Clearly a large part of being the best team in the world has to do with de Villiers being in the XI. He’s got more than 9000 runs in ODIs at 54.28 at better than a run-a-ball. Only Virat Kohli at his finest might possibly rival de Villiers in mastering the 50-over format. Kohli is skill allied to will, while de Villiers seems to float above it all, inhabiting a different plane.

Of late, though, as one of the factors that led to his stepping back from Tests, de Villiers has had to deal with the rare discomfort of injury-enforced time on the sidelines. “I haven’t had a lot of injuries. But every single time I’ve had an injury I’ve come back stronger,” he shares. “I’ve found inspiration through a lot of athletes who have done that in the past. I think of (Rafael) Nadal, the tennis player. The way he’s come back has inspired me a lot. He’d been out for quite a long time as well. But that’s part of the game, you come and you go. I’m still motivated to play for as long as possible, and as long as that motivation is there mentally, nothing is going to stop me.”

Rafa? Really? You would have thought he’d think of Roger Federer, being the closest cricketing equivalent to the Swiss tennis maestro. Oh well.

“I think I’ve been blessed being light on my feet,” he says. (‘Light on his feet’, just like Federer, we say.) “I’m still agile and athletic. Injuries are part of the game. I’ve always struggled with my back since I was about 16 years old, so it’s something that’s not going to go away. But I work hard at it, to manage it. It’s not now that I’m in my 30s I get all these injuries. But it is one of the main reasons why I wanted to play less Test cricket. I don’t like the words ‘managing workloads’. I think it’s nonsense. I know my body and I know my mind. As long as I’m fresh I’ll play, for as long as possible. I know when I need a break as well.”

© Wisden India

“I’m still agile and athletic. Injuries are part of the game. I’ve always struggled with my back since I was about 16 years old, so it’s something that’s not going to go away. But I work hard at it, to manage it.” – De Villiers at the launch of his app in Bangalore. © Wisden India

One of the things de Villiers knows he will not do again is keep wickets. “Definitely not. I’ll miss the next five years if I start ‘keeping again. My back won’t allow that. My back is sore because of all those years of ‘keeping.”

The other thing de Villiers won’t do – or doesn’t do – is spend time in the nets practicing those lap-sweeps to fast bowlers that land in the sixth tier. “If you’re an international cricketer and you play IPL as well, you honestly have no time at all to work on skills away from the game,” is his explanation. “Now that I’ve stepped down from Test cricket for a while, I’ve had a bit of time in the nets to just showcase my skills, work on that, which is great. But it’s something I’ve developed over the years, on the park. I’ve had no downtime to go and work on things like that. I was forced to work on it on the park. I don’t like to practise it in any way. I feel it’s something that comes out naturally.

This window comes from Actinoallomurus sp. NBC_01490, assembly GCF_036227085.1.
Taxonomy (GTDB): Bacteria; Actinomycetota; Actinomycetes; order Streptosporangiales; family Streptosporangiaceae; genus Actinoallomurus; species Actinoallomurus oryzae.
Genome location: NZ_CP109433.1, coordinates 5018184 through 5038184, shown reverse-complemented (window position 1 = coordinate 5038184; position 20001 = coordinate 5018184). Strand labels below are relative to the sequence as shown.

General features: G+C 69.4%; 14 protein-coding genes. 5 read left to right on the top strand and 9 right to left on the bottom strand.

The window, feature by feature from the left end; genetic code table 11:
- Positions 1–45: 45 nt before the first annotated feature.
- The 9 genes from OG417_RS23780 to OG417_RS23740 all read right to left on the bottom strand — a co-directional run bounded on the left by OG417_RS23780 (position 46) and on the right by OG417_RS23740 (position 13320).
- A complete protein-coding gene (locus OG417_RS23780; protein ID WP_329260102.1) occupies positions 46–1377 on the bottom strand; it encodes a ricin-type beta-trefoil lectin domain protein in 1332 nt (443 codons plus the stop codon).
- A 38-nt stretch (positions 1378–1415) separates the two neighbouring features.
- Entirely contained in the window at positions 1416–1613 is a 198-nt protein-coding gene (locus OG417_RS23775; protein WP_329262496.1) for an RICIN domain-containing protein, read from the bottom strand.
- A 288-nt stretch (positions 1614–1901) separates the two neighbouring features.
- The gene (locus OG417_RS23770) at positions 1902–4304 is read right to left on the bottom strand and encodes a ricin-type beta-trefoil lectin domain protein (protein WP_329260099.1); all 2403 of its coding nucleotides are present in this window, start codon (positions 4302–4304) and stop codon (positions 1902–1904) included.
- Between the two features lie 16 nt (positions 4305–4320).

“It’s difficult to explain,” he continues when pushed to break down how his genius works. “I try and read the situation, what the bowler’s trying to do. I look at the captain, at the body language and what they’re trying to achieve, the fields they’re setting. I can sense when they’re panicking a bit. I can sense when they’re bowling well and they’re competitive. So I adapt myself to certain situations and I try not to miss out on great opportunities where I can take the bowling unit down.

“I enjoyed coming to India from the first time, when I was 19 years old. I could not have asked for a better reception and better place (than Bangalore) to play my 100th Test. I always hold this place close to my heart. It will be great to come back here for another ten years for the IPL – that is a little bit out of the question! – but hopefully as long as possible.”

“I don’t practise the silly, funny lap shots and things like that. There’s a time and a place for those shots. So I’ll wait for it. When I sense it’s the right time, I’ll play it. It’s not something I can force.”

He may well say it’s not something he can force, but bowlers the world over will probably not commiserate. It is for this very ability of his, though, playing the ‘silly’ shots and making them look out of the world, that de Villiers is one of the few cricketers to have transcended national boundaries. When South Africa came for their tour of India in 2015-16, he received standing ovations each time he walked out to bat.

In Bangalore, his ‘adopted’ home and the venue of his 100th Test, the pandemonium was of the level that Sachin Tendulkar once caused and Kohli now draws.

“It takes my breath away completely,” says the man who has mastered taking others’ breaths away. “I enjoyed coming to India from the first time, when I was 19 years old. I could not have asked for a better reception and better place (than Bangalore) to play my 100th Test. I always hold this place close to my heart. It will be great to come back here for another ten years for the IPL – that is a little bit out of the question! – but hopefully as long as possible.

“It’s crazy. I don’t know. I scored a hundred in a one-day game in Kanpur once, and I couldn’t hear my celebrations. That was how the crowd was – that was crazy. It is a huge privilege and honour to see that happening and come back to India every time and knowing I have got a lot of fans. Hopefully I keep entertaining them and giving them back as much as possible.”

Now, if he could just ring in 2018 with the news that he’ll be on the park in whites too, there will be more chances for more people, to make a lot more din.

AB de Villiers was speaking to a small group of journalists at a promotional event for his app AB 17, developed by FanHero.